https://en.wikipedia.org/wiki/Selection_sort#Comparison_to_other_sorting_algorithms

@bikram sir in selection sort, in best case also the number of swaps are O(n). In best case 1st smallest element will be A[1] itself and if we don't do any modification in the standard algorithm definition given in cormen then A[1] will be swapped with itself. Hence in each iteration element will be swapped with itself.

@vineet

In Best case , number of swaps are O(n) or 0 swaps , it really depends on the implementation .

And swapping with itself at first position only count as 0 swaps , as all elements are properly arranged .

What i read is in Best case number of swaps is 0 but it depends how selection sort is done..

for this gate question , no doubt answer is selection sort ..

You may read this answer , to get some idea https://stackoverflow.com/questions/26688765/what-are-the-number-of-swaps-required-in-selection-sort-for-each-case

yes sir it depends on implementation but, if we don't modify i.e if we write this check-> if(min!=j) then swap(A[min],A[j]) then there will be no swaps in best case. but if don't check and directly swap then in best also there will be O(n) swaps. But what i think is that algorithm without check should be considered as standard algorithm because in cormen it is simply mentioned "find first smallest element and swap it with A[1]......." now if A[1] itself is first smallest then also there should be swap even though it is not necessary.

partition (arr[], low, high) { // pivot (Element to be placed at right position) pivot = arr[high]; i = (low - 1) // Index of smaller elementfor (j = low; j <= high- 1; j++)// no. of iterations=high-1-low+1{ // If current element is smaller than or // equal to pivot if (arr[j] <= pivot) { i++; // increment index of smaller elementswap arr[i] and arr[j]} }swap arr[i + 1] and arr[high]) // +1 swapreturn (i + 1) }

To understand my doubt please refer to the code above.

In the 1st level high=n and low=1. For the worst case of swapping, for each iteration there should be swapping. Hence total no. of swappings would be high-1-low+1=n-1-1+0=n-2 and outside the loop there is another swapping. Total swapping would be = n-1 in the 1st level. No. of swaps=O(n).

At 2nd level, if the pivot divides the array into equal halves then no. of swapping in this way is (low=1,high=(n/2)-1) so total swaps= (n/2)-1-1+1+1=n/2 and as there is another array set where low=n/2+1 and high=n so swaps=n/2 and hence total swaps=n.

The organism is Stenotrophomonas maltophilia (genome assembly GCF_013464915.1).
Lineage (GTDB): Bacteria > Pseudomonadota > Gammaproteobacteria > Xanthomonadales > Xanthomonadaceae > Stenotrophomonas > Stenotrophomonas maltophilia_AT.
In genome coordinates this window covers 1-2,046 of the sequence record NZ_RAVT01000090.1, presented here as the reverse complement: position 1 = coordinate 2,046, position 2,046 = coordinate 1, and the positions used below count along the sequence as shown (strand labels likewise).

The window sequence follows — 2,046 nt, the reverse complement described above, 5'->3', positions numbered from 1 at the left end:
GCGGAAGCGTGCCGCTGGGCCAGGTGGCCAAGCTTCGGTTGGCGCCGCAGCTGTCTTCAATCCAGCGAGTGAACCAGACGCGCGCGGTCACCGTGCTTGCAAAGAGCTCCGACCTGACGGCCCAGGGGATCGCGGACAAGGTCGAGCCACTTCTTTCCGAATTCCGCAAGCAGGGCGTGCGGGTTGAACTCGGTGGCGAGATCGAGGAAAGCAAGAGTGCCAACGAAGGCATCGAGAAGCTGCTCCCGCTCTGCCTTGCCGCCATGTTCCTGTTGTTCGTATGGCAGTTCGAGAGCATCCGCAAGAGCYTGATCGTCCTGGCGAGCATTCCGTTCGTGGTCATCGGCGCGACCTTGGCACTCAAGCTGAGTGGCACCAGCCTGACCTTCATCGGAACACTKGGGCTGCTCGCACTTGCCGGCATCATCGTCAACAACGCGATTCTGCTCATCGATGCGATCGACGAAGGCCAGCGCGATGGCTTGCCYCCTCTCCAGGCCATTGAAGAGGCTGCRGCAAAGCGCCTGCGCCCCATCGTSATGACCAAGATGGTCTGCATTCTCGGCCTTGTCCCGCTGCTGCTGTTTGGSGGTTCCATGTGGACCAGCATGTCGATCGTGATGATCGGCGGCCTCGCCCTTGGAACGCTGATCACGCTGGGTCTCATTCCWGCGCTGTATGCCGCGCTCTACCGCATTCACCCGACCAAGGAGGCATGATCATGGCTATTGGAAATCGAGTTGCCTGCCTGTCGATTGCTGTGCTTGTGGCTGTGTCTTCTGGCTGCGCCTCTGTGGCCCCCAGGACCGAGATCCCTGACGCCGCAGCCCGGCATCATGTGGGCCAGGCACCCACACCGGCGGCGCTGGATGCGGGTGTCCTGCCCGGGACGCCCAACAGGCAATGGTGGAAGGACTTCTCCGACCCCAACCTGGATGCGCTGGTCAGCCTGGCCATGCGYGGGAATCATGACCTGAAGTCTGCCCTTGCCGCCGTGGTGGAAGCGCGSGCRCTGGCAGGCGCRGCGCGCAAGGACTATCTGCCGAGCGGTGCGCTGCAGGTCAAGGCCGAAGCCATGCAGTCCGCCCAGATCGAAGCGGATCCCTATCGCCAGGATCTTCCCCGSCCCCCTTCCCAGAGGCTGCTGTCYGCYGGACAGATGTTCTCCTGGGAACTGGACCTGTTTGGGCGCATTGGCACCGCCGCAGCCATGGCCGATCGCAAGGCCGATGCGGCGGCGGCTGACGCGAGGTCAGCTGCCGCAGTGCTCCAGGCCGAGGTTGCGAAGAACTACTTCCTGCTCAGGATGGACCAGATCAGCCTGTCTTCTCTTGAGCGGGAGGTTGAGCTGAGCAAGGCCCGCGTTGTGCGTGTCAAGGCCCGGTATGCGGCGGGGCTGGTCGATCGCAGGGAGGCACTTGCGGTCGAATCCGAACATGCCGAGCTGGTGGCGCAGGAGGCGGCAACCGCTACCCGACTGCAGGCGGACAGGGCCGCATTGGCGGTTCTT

If pivot element is placed at the end (for sorted array) then, low=1, high=n-1 so swaps= high-1-low+1+1=(n-1)-1-1+1+1=n-1.

We can assume that at each level the no. of swaps is O(n).

No. of levels= logn.

Total no. of swaps = nlogn.

How will it be n^2 @Bikram Sir ?

+5 votes

Number of swaps

Quick sort = $\Theta (nlogn)$

Insertion sort = $\Theta (n^{2})$

Selction sort = no swaps required since we are shifting elements in the array and not swapping

Heap sort = $\Theta (nlogn)$

Option C

Quick sort = $\Theta (nlogn)$

Insertion sort = $\Theta (n^{2})$

Selction sort = no swaps required since we are shifting elements in the array and not swapping

Heap sort = $\Theta (nlogn)$

Option C

+3 votes

**Quick sort** – Worst Case input for maximum number of swaps will be already sorted array in decreasing order. Recurrence for Total number of swaps in this case : T(n) = T(n-1) + O(n) // O(n) swaps will occur in alternate calls to partition algorithm. = O(n2) **Insertion sort** - Worst Case input for maximum number of swaps will be already sorted array in ascending order.When a new element is inserted into an already sorted array of k size, it can lead to k swaps (in case it is the smallest of all) in worst case. For n-1 iterations of insertion sort, total swaps will be O(n2). **Selection sort** – There is no Worst case input for selection sort. Since it searches for the index of kth minimum element in kth iteration and then in one swap, it places that element into its orrect position. For n-1 iterations of selection sort, it can have O(n) swaps. **Heap sort **– Total number of swaps in Heap sort can be O(nlogn) as after performing Build-heap which may require O(n) swaps, it performs n-1 extract-min operations resulting into O(nlogn) swaps.